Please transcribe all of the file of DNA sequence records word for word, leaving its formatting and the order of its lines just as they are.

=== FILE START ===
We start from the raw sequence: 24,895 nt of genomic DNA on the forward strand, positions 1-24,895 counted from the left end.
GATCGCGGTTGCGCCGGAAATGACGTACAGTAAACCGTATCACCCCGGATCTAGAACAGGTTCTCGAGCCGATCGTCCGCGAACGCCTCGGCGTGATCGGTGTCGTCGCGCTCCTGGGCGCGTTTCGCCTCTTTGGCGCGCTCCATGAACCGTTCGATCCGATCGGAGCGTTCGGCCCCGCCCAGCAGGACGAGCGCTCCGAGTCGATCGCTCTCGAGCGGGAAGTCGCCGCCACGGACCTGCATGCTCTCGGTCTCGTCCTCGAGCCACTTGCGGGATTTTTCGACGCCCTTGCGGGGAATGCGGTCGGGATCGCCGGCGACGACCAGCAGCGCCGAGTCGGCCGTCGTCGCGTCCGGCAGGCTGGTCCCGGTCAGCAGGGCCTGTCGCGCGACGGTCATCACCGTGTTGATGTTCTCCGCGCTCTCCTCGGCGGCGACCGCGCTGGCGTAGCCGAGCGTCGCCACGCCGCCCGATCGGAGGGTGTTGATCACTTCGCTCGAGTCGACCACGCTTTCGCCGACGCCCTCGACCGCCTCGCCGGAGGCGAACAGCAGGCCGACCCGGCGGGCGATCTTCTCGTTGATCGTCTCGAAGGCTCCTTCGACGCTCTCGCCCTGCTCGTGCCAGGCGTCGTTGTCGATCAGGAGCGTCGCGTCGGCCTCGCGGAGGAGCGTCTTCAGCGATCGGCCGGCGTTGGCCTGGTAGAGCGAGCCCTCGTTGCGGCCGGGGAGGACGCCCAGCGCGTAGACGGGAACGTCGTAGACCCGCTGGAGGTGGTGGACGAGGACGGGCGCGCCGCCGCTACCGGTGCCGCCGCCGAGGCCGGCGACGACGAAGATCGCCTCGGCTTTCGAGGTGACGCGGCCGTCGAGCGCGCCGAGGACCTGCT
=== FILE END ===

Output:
We start from the raw sequence: 24,895 nt of genomic DNA on the forward strand, positions 1-24,895 counted from the left end.
GATCGCGGTTGCGCCGGAAATGACGTACAGTAAACCGTATCACCCCGGATCTAGAACAGGTTCTCGAGCCGATCGTCCGCGAACGCCTCGGCGTGATCGGTGTCGTCGCGCTCCTGGGCGCGTTTCGCCTCTTTGGCGCGCTCCATGAACCGTTCGATCCGATCGGAGCGTTCGGCCCCGCCCAGCAGGACGAGCGCTCCGAGTCGATCGCTCTCGAGCGGGAAGTCGCCGCCACGGACCTGCATGCTCTCGGTCTCGTCCTCGAGCCACTTGCGGGATTTTTCGACGCCCTTGCGGGGAATGCGGTCGGGATCGCCGGCGACGACCAGCAGCGCCGAGTCGGCCGTCGTCGCGTCCGGCAGGCTGGTCCCGGTCAGCAGGGCCTGTCGCGCGACGGTCATCACCGTGTTGATGTTCTCCGCGCTCTCCTCGGCGGCGACCGCGCTGGCGTAGCCGAGCGTCGCCACGCCGCCCGATCGGAGGGTGTTGATCACTTCGCTCGAGTCGACCACGCTTTCGCCGACGCCCTCGACCGCCTCGCCGGAGGCGAACAGCAGGCCGACCCGGCGGGCGATCTTCTCGTTGATCGTCTCGAAGGCTCCTTCGACGCTCTCGCCCTGCTCGTGCCAGGCGTCGTTGTCGATCAGGAGCGTCGCGTCGGCCTCGCGGAGGAGCGTCTTCAGCGATCGGCCGGCGTTGGCCTGGTAGAGCGAGCCCTCGTTGCGGCCGGGGAGGACGCCCAGCGCGTAGACGGGAACGTCGTAGACCCGCTGGAGGTGGTGGACGAGGACGGGCGCGCCGCCGCTACCGGTGCCGCCGCCGAGGCCGGCGACGACGAAGATCGCCTCGGCTTTCGAGGTGACGCGGCCGTCGAGCGCGCCGAGGACCTGCT